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Title: Neo-realism and Italian national identity : a Jungian reading
Author: Coleman, Donatella Spinelli
Awarding Body: Nottingham Trent University
Current Institution: Nottingham Trent University
Date of Award: 2007
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For more than three decades Freudian psychoanalysis has provided the referential framework to the development of an academically viable, diverse and animated debate on film. Notwithstanding its emphasis on the centrality of images, the contribution from Jungian analytical psychology to the scholarly debate on cinema has remained scarce and somewhat unacknowledged. A recent flow of Jungian publications on film has helped readdress the balance opening interesting new possibilities for a research based on Jungian analytical psychology's positive approach to the image. This thesis investigates the possibility of isolating cinematic images as markers of the stages of a cultural transformation akin to what Jung had described as the individually pursued process of individuation. Within this perspective the striving of a group towards the acquisition of a sense of national identity is understood as parallel to the ego consciousness' striving for emergence in the individual. Implying the director's surrender to the narratives of reality, Italian neo-realism offers access to unexpectedly rich archetypical material. Read against the historical context of the struggle for the achievement of national unity the films of Luchino Visconti, Roberto Rossellini and Vittorio de Sica released between 1942 and 1952 provide the ideal field of analysis for the testing of the thesis' hypothesis. A comparative reading, based on the Jungian interpretative method of amplification, successfully relates the films' function of compensating for the collectively experienced weakening of the emergent national identity, first to the damaging effects of fascism, and then to the corrupting influence of post-war international alliances. In suggesting an original approach to the analysis of the link between cinematic images and the processes at work in the unconscious of the culture which produces and receives them, this thesis demonstrates the potential of the application of the Jungian construct to the study of film.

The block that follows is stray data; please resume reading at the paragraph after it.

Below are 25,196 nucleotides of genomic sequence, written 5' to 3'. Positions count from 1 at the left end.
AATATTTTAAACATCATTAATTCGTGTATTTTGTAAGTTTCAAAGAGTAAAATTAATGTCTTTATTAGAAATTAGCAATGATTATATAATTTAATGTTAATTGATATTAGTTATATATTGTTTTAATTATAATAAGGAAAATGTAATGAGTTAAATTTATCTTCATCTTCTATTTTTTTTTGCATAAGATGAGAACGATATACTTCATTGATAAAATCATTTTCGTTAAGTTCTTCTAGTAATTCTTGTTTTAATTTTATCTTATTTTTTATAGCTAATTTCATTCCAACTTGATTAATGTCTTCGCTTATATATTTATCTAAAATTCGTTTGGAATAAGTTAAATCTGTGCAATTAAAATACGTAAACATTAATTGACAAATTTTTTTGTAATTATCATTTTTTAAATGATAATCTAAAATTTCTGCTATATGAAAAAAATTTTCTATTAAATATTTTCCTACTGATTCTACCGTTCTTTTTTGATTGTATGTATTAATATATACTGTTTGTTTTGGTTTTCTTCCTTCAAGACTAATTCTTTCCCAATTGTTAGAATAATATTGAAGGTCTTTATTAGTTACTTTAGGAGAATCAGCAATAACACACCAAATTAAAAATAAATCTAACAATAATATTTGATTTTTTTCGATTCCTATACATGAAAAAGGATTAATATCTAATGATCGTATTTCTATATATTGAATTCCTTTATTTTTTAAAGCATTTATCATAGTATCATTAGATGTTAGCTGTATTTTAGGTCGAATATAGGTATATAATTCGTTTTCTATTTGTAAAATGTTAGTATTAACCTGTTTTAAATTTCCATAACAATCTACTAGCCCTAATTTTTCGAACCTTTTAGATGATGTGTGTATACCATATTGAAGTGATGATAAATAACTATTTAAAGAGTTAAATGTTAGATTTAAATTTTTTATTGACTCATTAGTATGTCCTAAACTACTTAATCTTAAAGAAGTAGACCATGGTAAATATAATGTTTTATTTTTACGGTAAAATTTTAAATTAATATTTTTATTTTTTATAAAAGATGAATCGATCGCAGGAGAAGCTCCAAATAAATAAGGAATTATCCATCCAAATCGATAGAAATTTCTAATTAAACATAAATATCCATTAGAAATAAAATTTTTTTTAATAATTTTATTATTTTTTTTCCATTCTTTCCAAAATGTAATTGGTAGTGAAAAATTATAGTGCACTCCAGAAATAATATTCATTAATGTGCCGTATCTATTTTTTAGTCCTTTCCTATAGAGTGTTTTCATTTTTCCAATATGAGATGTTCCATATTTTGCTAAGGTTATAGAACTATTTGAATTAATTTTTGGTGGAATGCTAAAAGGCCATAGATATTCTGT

Supervisor: Not available Sponsor: Not available
Qualification Name: Thesis (Ph.D.) Qualification Level: Doctoral
EThOS ID:  DOI: Not available